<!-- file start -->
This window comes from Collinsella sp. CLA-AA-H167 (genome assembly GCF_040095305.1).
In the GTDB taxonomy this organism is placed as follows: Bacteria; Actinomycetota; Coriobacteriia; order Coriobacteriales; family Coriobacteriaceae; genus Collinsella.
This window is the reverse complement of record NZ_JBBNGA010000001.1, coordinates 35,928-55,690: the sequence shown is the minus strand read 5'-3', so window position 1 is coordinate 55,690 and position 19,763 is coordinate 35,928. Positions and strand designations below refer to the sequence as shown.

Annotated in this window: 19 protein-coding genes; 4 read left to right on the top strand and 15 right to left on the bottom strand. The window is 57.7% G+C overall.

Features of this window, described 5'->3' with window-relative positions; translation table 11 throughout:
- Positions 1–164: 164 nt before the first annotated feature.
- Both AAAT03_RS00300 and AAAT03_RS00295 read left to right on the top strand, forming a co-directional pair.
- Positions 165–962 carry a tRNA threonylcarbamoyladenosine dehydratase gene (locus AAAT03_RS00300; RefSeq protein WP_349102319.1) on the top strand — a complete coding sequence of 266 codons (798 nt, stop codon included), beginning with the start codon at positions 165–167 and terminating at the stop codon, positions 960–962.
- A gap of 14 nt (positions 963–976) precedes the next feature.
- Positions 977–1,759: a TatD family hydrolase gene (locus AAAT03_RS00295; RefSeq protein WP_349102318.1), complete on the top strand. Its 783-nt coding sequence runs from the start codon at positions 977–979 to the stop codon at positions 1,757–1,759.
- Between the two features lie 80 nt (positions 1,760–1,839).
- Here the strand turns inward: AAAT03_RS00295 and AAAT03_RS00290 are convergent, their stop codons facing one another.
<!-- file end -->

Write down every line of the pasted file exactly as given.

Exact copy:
This window comes from Collinsella sp. CLA-AA-H167 (genome assembly GCF_040095305.1).
In the GTDB taxonomy this organism is placed as follows: Bacteria; Actinomycetota; Coriobacteriia; order Coriobacteriales; family Coriobacteriaceae; genus Collinsella.
This window is the reverse complement of record NZ_JBBNGA010000001.1, coordinates 35,928-55,690: the sequence shown is the minus strand read 5'-3', so window position 1 is coordinate 55,690 and position 19,763 is coordinate 35,928. Positions and strand designations below refer to the sequence as shown.

Annotated in this window: 19 protein-coding genes; 4 read left to right on the top strand and 15 right to left on the bottom strand. The window is 57.7% G+C overall.

Features of this window, described 5'->3' with window-relative positions; translation table 11 throughout:
- Positions 1–164: 164 nt before the first annotated feature.
- Both AAAT03_RS00300 and AAAT03_RS00295 read left to right on the top strand, forming a co-directional pair.
- Positions 165–962 carry a tRNA threonylcarbamoyladenosine dehydratase gene (locus AAAT03_RS00300; RefSeq protein WP_349102319.1) on the top strand — a complete coding sequence of 266 codons (798 nt, stop codon included), beginning with the start codon at positions 165–167 and terminating at the stop codon, positions 960–962.
- A gap of 14 nt (positions 963–976) precedes the next feature.
- Positions 977–1,759: a TatD family hydrolase gene (locus AAAT03_RS00295; RefSeq protein WP_349102318.1), complete on the top strand. Its 783-nt coding sequence runs from the start codon at positions 977–979 to the stop codon at positions 1,757–1,759.
- Between the two features lie 80 nt (positions 1,760–1,839).
- Here the strand turns inward: AAAT03_RS00295 and AAAT03_RS00290 are convergent, their stop codons facing one another.